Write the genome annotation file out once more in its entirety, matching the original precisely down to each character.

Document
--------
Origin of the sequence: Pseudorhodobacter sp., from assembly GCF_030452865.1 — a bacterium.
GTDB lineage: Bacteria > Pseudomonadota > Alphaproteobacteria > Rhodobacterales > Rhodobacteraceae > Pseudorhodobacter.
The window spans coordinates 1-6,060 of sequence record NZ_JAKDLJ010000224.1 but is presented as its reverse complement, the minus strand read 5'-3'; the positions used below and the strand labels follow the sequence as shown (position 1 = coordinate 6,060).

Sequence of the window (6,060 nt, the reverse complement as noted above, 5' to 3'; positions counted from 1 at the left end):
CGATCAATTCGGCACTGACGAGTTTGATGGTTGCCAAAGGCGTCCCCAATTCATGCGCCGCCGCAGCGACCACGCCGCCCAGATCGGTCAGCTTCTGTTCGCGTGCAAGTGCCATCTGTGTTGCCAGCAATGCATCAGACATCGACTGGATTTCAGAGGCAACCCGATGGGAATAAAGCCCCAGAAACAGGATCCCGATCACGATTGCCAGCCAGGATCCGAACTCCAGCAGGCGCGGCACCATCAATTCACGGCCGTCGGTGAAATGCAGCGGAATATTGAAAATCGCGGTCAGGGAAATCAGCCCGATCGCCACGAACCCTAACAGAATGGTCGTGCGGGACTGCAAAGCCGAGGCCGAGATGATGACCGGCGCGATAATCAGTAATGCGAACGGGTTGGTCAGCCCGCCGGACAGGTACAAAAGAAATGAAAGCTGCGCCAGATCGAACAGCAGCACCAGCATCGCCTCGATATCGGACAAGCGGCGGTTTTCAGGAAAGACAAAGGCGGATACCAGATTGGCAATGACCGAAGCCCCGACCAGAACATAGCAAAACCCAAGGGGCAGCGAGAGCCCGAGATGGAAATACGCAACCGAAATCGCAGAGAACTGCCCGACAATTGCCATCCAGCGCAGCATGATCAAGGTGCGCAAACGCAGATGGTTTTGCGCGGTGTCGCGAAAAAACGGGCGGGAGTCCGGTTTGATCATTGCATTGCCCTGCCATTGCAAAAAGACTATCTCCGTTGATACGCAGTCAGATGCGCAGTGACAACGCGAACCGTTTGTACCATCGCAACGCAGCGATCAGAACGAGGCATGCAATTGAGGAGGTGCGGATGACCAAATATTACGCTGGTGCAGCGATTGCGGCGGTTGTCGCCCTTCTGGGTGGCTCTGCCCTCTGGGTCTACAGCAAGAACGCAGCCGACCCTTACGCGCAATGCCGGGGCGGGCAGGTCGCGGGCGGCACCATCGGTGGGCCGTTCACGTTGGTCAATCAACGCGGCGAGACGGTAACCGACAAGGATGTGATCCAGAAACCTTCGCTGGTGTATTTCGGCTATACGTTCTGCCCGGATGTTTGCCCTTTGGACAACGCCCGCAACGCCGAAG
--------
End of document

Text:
Origin of the sequence: Pseudorhodobacter sp., from assembly GCF_030452865.1 — a bacterium.
GTDB lineage: Bacteria > Pseudomonadota > Alphaproteobacteria > Rhodobacterales > Rhodobacteraceae > Pseudorhodobacter.
The window spans coordinates 1-6,060 of sequence record NZ_JAKDLJ010000224.1 but is presented as its reverse complement, the minus strand read 5'-3'; the positions used below and the strand labels follow the sequence as shown (position 1 = coordinate 6,060).

Sequence of the window (6,060 nt, the reverse complement as noted above, 5' to 3'; positions counted from 1 at the left end):
CGATCAATTCGGCACTGACGAGTTTGATGGTTGCCAAAGGCGTCCCCAATTCATGCGCCGCCGCAGCGACCACGCCGCCCAGATCGGTCAGCTTCTGTTCGCGTGCAAGTGCCATCTGTGTTGCCAGCAATGCATCAGACATCGACTGGATTTCAGAGGCAACCCGATGGGAATAAAGCCCCAGAAACAGGATCCCGATCACGATTGCCAGCCAGGATCCGAACTCCAGCAGGCGCGGCACCATCAATTCACGGCCGTCGGTGAAATGCAGCGGAATATTGAAAATCGCGGTCAGGGAAATCAGCCCGATCGCCACGAACCCTAACAGAATGGTCGTGCGGGACTGCAAAGCCGAGGCCGAGATGATGACCGGCGCGATAATCAGTAATGCGAACGGGTTGGTCAGCCCGCCGGACAGGTACAAAAGAAATGAAAGCTGCGCCAGATCGAACAGCAGCACCAGCATCGCCTCGATATCGGACAAGCGGCGGTTTTCAGGAAAGACAAAGGCGGATACCAGATTGGCAATGACCGAAGCCCCGACCAGAACATAGCAAAACCCAAGGGGCAGCGAGAGCCCGAGATGGAAATACGCAACCGAAATCGCAGAGAACTGCCCGACAATTGCCATCCAGCGCAGCATGATCAAGGTGCGCAAACGCAGATGGTTTTGCGCGGTGTCGCGAAAAAACGGGCGGGAGTCCGGTTTGATCATTGCATTGCCCTGCCATTGCAAAAAGACTATCTCCGTTGATACGCAGTCAGATGCGCAGTGACAACGCGAACCGTTTGTACCATCGCAACGCAGCGATCAGAACGAGGCATGCAATTGAGGAGGTGCGGATGACCAAATATTACGCTGGTGCAGCGATTGCGGCGGTTGTCGCCCTTCTGGGTGGCTCTGCCCTCTGGGTCTACAGCAAGAACGCAGCCGACCCTTACGCGCAATGCCGGGGCGGGCAGGTCGCGGGCGGCACCATCGGTGGGCCGTTCACGTTGGTCAATCAACGCGGCGAGACGGTAACCGACAAGGATGTGATCCAGAAACCTTCGCTGGTGTATTTCGGCTATACGTTCTGCCCGGATGTTTGCCCTTTGGACAACGCCCGCAACGCCGAAG